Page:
If you’re into trout and you live in South Africa, you have to make the pilgrimage to Rhodes, as Pierre Joubert and his mates discovered when they made the journey to the mountains of the Eastern Cape.
“Early in the new year, I started a WhatsApp group with the opening message: “I really need to go to Rhodes.” While I’ve never been there myself, the tales and photos of perfect pastoral streams and immeasurable miles of fishable water have gripped my imagination since I was a kid. It was time to put a peg in the ground.
A couple of months later, Wit Blits pulled up at my place in Paarl at the crack of dawn, her small petrol engine purring with anticipation of what lay ahead. Kyle, on the other hand, was less optimistic once he saw my gluttonous supply of fishing equipment and booze that had, somehow, to fit in the back of the van. That morning, needless to say, some tough choices were made.
We met up with the rest of our group on a farm between Barkly East and Lady Grey (LG). Carlo the ice skater, which is a story for another day, and Rob, the country singer. They had fished the Karringmelk Spruit (KMS) the day before and tales of more than 100 fish in a morning had Kyle and me frothing like two mad dogs. We had to get on the scoreboard, even if we only had an hour or two of light left.
Rods set up, waders on, and a couple of cold yeasts packed, we set forth. Kyle treated us to some freshly burnt CDs for the trip (yes, we still rock CDs). Inserted disc two, selected track four. The characteristic twang and rhythmic pulse of Run Through the Jungle by Creedence Clearwater Revival elevated the excitement levels to the max. We had arrived.
The four of us dropped down into a small valley where the river cuts through the farm. It wasn’t long before trout started rising everywhere and, soon after finding the correct caddis pattern, all of us were in with good numbers.
I remember spotting a couple of small fish hammering adult mayflies off the surface. They reacted positively to my fly but wouldn’t stick. They were way too small, or like the choir on the bank suggested, I’m kak at catching fish. I flung the fly back to the boys and asked them to put something on the end of my line that would catch something decent: the logical choice – a black Woolly Bugger.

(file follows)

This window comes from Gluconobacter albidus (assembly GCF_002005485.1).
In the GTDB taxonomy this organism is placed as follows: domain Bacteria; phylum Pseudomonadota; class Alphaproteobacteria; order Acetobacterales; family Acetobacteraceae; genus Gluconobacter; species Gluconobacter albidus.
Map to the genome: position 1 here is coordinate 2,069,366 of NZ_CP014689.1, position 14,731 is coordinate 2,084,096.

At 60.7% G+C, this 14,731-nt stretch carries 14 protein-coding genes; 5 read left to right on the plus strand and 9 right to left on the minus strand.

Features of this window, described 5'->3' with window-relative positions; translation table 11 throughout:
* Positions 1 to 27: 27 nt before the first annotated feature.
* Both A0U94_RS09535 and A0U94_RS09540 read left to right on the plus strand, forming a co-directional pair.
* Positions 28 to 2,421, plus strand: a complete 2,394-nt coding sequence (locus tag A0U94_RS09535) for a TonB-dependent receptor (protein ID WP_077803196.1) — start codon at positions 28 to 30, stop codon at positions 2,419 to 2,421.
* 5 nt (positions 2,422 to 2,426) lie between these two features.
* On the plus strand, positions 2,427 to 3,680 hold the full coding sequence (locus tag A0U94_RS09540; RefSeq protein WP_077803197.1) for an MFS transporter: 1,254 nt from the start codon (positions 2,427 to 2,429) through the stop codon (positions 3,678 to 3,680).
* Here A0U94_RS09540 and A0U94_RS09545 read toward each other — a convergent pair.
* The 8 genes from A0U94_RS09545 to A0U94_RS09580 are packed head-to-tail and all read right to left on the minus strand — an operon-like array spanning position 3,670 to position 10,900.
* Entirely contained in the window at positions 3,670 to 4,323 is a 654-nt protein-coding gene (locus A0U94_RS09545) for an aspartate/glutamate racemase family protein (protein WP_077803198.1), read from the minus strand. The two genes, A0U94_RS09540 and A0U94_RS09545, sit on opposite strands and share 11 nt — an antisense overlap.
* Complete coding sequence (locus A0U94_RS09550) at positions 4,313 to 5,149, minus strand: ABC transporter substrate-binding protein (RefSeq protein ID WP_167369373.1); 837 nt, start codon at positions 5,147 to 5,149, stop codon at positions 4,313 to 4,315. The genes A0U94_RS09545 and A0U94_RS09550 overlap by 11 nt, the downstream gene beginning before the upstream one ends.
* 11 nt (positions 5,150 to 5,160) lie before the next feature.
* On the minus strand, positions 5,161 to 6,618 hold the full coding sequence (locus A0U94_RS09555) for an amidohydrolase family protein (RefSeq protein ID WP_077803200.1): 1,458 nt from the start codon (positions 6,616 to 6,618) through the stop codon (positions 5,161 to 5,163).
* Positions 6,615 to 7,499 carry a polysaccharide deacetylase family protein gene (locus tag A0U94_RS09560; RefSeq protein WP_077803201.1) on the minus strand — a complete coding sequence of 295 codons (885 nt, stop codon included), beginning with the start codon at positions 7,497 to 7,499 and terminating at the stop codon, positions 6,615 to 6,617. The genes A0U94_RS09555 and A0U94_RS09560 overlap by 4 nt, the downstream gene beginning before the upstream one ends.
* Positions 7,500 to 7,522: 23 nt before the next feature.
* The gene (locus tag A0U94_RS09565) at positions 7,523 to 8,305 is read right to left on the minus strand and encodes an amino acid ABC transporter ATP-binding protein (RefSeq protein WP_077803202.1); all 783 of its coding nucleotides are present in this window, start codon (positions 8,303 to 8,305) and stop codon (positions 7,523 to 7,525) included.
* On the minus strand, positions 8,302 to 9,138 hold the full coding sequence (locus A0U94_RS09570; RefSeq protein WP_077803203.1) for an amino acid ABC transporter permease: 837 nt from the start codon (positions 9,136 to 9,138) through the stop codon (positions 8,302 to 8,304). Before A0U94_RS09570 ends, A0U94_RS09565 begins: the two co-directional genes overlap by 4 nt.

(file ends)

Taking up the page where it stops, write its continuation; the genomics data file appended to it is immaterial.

Now, what always blows my mind is how well a large fish can hide itself, even in the shallowest water. I chucked the fly into this tiny trickle, and after the third strip, I was in with my best river fish of the trip.
We spent the following two days fishing the Diepspruit. If I could choose one river to fish again, the day before I die, this would be it. The river structure constantly changes. One moment you’re picking fish just off the edge of a pasture’s bank, and the next you’re trapped in a deep gorge where time and trouble seem to forget you. The number of fish we saw was staggering.
We casually walked past an extremely shallow run with our eyes fixed on the first pool of the day. Glancing to my right, I saw a fish hovering in water at most three inches deep. It was feeding in broad daylight, completely unaware of our presence.
A quick round of Ching-Chong-Cha, and it was my shot. I drifted a size 14 hopper over its head, and it didn’t flinch. After the second cast, it veered off slightly to the right but kept on feeding. Kyle took the next cast. A lekker parachute mayfly tied Gordon van der Spuy style, with CDC and all. Nothing. Like they say, not even an utter. My next attempt, in the form of a small black Klinkhammer, also got the middle finger. After three flies in such shallow water, the fish kept going about its business. Kyle’s following approach was more daring, and it paid off. The first time the chunky Tabanas skated over the fish, it reacted and murdered the fly.
We left for Rhodes early on the fourth day of the pilgrimage, and seeing that old Wit Blits was so heavily loaded, Carlo and Rob put foot to make up time. Our destination was only around 120km away, but we still had to make a turn in Rhodes itself to book our beats for the remainder of the week and pick up half a lamb for the evenings’ braai and Kyle’s legendary potjie.
We estimated that we would arrive at around lunchtime, but how wrong we were. The last stretch was slow going, and we were already tired out by the previous three day’s hard fishing. I reckon all that pulled us through was that scratched Bruce Springsteen CD with I’m On Fire put on repeat. After what felt like forever, we finally turned into the old farm gate; we were there. Bothwell.
If you’re looking to unplug yourself from the world and sort some shit out in your head, this is the place. No electricity, no cellphone reception, and a stone’s throw away from a healthy trout river. Living in such an elementary place forces you to follow a different rhythm. Here you’re woken up by the sound of birds, and you only start fishing once the warm sun hits the water. Time moves along at a different pace here.
On the Bok, I witnessed with my own eyes what an incredible fly the original design of RAB is. Time and again this fly out-fished everything else throughout the entire day. Slow water, fast water, pocket water, or pools – it slayed. And, to me, it seemed the wonkier it looked, the better it fared.
Read the rest of this story and more in issue 28 of The Mission. As always, it’s free.